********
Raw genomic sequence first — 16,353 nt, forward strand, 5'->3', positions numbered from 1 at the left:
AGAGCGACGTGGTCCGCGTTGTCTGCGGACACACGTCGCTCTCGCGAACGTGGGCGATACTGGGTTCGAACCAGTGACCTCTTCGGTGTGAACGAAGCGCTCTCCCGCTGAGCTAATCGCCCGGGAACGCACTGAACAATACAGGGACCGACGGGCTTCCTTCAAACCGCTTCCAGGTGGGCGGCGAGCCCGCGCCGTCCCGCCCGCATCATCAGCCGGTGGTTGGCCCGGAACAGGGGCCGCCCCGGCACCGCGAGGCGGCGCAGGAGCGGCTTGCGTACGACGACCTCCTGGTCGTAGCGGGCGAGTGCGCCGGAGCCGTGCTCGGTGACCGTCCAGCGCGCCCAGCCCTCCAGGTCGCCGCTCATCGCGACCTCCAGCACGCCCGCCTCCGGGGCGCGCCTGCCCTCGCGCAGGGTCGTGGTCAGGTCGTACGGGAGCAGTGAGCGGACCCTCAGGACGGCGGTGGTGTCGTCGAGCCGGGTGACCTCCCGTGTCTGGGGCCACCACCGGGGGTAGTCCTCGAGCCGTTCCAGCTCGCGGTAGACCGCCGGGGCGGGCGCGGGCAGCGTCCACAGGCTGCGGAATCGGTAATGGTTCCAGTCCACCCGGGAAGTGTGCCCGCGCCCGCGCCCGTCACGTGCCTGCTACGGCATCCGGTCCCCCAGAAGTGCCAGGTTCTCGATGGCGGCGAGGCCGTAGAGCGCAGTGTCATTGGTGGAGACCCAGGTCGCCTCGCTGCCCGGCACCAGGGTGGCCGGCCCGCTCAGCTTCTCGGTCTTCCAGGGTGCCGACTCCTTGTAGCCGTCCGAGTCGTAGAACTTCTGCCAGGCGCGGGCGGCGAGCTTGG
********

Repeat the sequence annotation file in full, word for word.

Raw genomic sequence first — 16,353 nt, forward strand, 5'->3', positions numbered from 1 at the left:
AGAGCGACGTGGTCCGCGTTGTCTGCGGACACACGTCGCTCTCGCGAACGTGGGCGATACTGGGTTCGAACCAGTGACCTCTTCGGTGTGAACGAAGCGCTCTCCCGCTGAGCTAATCGCCCGGGAACGCACTGAACAATACAGGGACCGACGGGCTTCCTTCAAACCGCTTCCAGGTGGGCGGCGAGCCCGCGCCGTCCCGCCCGCATCATCAGCCGGTGGTTGGCCCGGAACAGGGGCCGCCCCGGCACCGCGAGGCGGCGCAGGAGCGGCTTGCGTACGACGACCTCCTGGTCGTAGCGGGCGAGTGCGCCGGAGCCGTGCTCGGTGACCGTCCAGCGCGCCCAGCCCTCCAGGTCGCCGCTCATCGCGACCTCCAGCACGCCCGCCTCCGGGGCGCGCCTGCCCTCGCGCAGGGTCGTGGTCAGGTCGTACGGGAGCAGTGAGCGGACCCTCAGGACGGCGGTGGTGTCGTCGAGCCGGGTGACCTCCCGTGTCTGGGGCCACCACCGGGGGTAGTCCTCGAGCCGTTCCAGCTCGCGGTAGACCGCCGGGGCGGGCGCGGGCAGCGTCCACAGGCTGCGGAATCGGTAATGGTTCCAGTCCACCCGGGAAGTGTGCCCGCGCCCGCGCCCGTCACGTGCCTGCTACGGCATCCGGTCCCCCAGAAGTGCCAGGTTCTCGATGGCGGCGAGGCCGTAGAGCGCAGTGTCATTGGTGGAGACCCAGGTCGCCTCGCTGCCCGGCACCAGGGTGGCCGGCCCGCTCAGCTTCTCGGTCTTCCAGGGTGCCGACTCCTTGTAGCCGTCCGAGTCGTAGAACTTCTGCCAGGCGCGGGCGGCGAGCTTGG